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Tone on Tone

I love tone-on-tone images. Black-on-black. White-on-white.

We were in studio shooting a project theme for Insidious Tomatoes. I had solicited the help of 3 young, talented dancers, all proper, highly skilled professionals:


Prima ballerinas, they.

I think we succeeded in getting what we were after. And then some (as the above illustrates). It was a long shoot, due to shot logistics and props, but fun.

I think I have returned to an “umbrella phase” of studio shooting. This time no parabolic, but a return to that simple, humble lighting mod which throws light all over the place in a semi-controlled manner: the reflective umbrella. Just what you need for dancers on the go.

The reflective umbrella is where nearly everyone starts in lighting; here I used 3: 2 to light the background and a third as warm fill (it was gold). My key was a simple rigid reflector. What I was after was very “wrappy” light, meaning very soft transitions between highlight and shadow. I wanted lots of light, but without a “flash” look to it. And just a bit of punch courtesy of that key.

I also wanted plenty of wrap coming from the studio’s white cyc. We could make it come and go, on demand, by varying the distance the dancers were from it.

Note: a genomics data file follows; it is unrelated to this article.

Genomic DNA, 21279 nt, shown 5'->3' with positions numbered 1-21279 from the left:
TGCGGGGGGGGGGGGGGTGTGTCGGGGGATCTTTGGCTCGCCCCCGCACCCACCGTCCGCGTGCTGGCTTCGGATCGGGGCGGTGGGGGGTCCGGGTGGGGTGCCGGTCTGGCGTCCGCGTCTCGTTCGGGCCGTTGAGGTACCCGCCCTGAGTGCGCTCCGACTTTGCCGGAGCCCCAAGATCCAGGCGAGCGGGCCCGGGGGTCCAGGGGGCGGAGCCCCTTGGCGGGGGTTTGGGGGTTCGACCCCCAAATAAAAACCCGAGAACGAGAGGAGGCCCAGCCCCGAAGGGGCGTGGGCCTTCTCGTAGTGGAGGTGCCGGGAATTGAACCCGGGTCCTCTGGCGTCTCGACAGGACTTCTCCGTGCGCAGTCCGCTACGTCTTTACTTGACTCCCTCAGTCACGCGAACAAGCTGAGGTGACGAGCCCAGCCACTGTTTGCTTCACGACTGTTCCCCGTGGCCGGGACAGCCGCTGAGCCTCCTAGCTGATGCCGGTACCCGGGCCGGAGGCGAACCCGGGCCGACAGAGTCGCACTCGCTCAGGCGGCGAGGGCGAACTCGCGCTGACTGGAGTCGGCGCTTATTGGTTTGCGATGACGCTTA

Although the primary image was not tone-on-tone (and you’ll see why I chose the setup I did in a future post), when I learned that Addie, one of the dancers, had brought a white platter and white top, I couldn’t resist. Given her skin tone and golden hair, and with all that light, the following emerged:


I could have chosen B&W in post, but I think color, in bringing out her skin tones and red lipstick, added just enough to offset all that white, and in fact to turn it up a notch.

I confess I do get tired of shooting on white. But there are times that an image demands that simplicity.  I haven’t done it in a while, and, like the saying goes, absence makes the heart grow fonder. So now was the perfect time.

You’ll notice that I did not bring the background to paper white, otherwise the platter would be totally lost. I do love the translucent nature of the platter, though, with only a hint of its outline. It blends into the background behind her, barely discernable. A hint of the delicacy of her costume and that dichotomy that is the ballerina: muscle and power harnessed to a very graceful art.

And though the ballerina is the hero of the shot, it is that infinity wall that makes it. It provides negative space to balance the image to complete the story. Its power lies in its subtlety. This is, after all, a story of tones. And the grace and power of our dancer.

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